Ever wondered why gold is always well preserved even after centuries, gold as currency found popular appeal not only due to it’s rarity, but also because it does not react to air or water and oxidise, under normal and abnormal conditions such as being left for hundreds of years in sunken ships under immense water pressure, gold will always be totally recoverable with only minor surface tarnishing to show for it’s centuries long preservation. Being 19 times heavier than water, when a person lifts a kilogram of gold the size of a mobile device for the first time, one will probably feel almost as though they are on a planet with stronger gravity. Standard gold bars stored in a central bank weigh about 27 pounds, the size is smaller than a standard brick and according to the World Council of Gold the total gold mined throughout human history only amounts to around 386 million pounds. If all the gold in the world was to be melted down and cast into one big cube, it would be only 21 meters end to end on all sides.
Besides the physical characteristics, gold has also become a commonly accepted yardstick of wealth, the more gold you have the wealthier you are, the more money you have on the other hand depends on the currency that you have, one thousand rupees has way much lesser purchasing power that 1000 dollars and one thousand dollars has lesser purchasing power than 1000 sterling pounds and 1000 sterling pounds is not a preferred trade currency. Gold on the other hand is ‘universal money’ so much so that former Federal Reserve Chairman Alan Greenspan quoted that gold has been “inbred into human beings”, we are hard-wired to the shiny yellow precious metal and once we have it physically it becomes hard to let go and since gold can be physically seen and handled, it also has a very high potential to physically disappear even from the deepest darkest most secure vaults and the disappearance of gold from places such as these is not something unheard of. The recent controversy surrounding Germany’s gold and its requests to the US Federal Reserve to repatriate Germany’s gold back to Germany has put the Federal Reserve under suspicion of mismanaging the gold reserves that were stored within their vaults by other nations.
Facts and Figures
The US Feds hold about 1,536 tons of German gold in their coffers out of which 300 tons was supposed to be repatriated back to Germany by 2020 (Vernon, 2015), however as of 2014 only 37 tons of gold has been repatriated back to Germany with 32 tons coming from the Bank of France and only 5 tons from New York, the balance has been marred in so much red tape that it has led to not only conspiracy theories but also a myriad of contradicting revelations by almost every single party involved, including the Bundesbank. According to the Bundesbank, each year the Feds provide the Bundesbank a confirmation of Germany’s gold under its stewardship, which is basically a piece of paper stating that the gold is there. After enormous pressure from Germany’s audit court the Bundesbank requested a physical audit of their own gold which was denied by the feds citing ‘one simply does not just show up at the New York Fed doorstep and start counting the gold bars in its vaults’. This situation aroused enough suspicion for the German central bank to make arrangements to repatriate its gold back to Germany, as it was not practical for the US to hold the reserves after the end of the cold war (which was one of the main reasons the gold was stored in America as the Iron Curtain was not very far away and the fear of a Russian invasion was always there).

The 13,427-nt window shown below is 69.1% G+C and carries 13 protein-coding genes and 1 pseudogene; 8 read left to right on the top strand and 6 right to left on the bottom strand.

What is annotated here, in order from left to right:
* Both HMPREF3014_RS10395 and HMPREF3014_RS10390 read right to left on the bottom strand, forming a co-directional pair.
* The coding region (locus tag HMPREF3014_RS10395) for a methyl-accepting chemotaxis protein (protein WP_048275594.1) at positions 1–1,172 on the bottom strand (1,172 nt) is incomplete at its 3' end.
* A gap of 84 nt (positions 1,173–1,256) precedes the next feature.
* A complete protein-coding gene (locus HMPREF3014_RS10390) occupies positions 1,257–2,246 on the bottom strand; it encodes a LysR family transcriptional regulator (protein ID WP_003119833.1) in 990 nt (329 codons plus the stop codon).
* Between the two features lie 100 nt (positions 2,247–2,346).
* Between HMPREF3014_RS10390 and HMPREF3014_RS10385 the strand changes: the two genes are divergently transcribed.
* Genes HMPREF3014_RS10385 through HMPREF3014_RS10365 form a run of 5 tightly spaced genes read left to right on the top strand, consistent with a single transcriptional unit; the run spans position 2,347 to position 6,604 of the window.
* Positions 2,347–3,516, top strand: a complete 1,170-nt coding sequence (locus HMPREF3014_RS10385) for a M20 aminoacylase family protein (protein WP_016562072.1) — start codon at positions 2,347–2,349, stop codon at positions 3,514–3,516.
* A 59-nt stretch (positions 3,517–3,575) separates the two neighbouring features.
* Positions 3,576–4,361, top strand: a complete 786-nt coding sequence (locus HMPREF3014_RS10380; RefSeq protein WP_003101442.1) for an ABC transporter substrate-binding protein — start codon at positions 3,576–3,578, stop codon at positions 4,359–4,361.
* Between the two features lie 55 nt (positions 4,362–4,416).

The debacle was shoved further down circus lane when Bundesbank President Jens Weidmann said that the repatriation had been “a huge logistical challenge.” ‘transporting’ was also made an issue by the feds – how can this be so when a ton of gold would fit into a good sized sports bag, thus 50 tons would require less space than a pickup truck, then came issues about security and when this excuse fell through, they then pulled out a better excuse to buy time – contracts and agreements – the same contracts and agreement that was supposed to transport 50 tons of gold only transported 5 tons of gold in the first place (Mross, 2014). The funniest thing about the 5 tons of gold that were indeed transported back to Germany from the US Feds was the fact that the 5 tons were re-casted by the Feds before they were sent back to Germany which make it seem that Germany’s gold is indeed gone!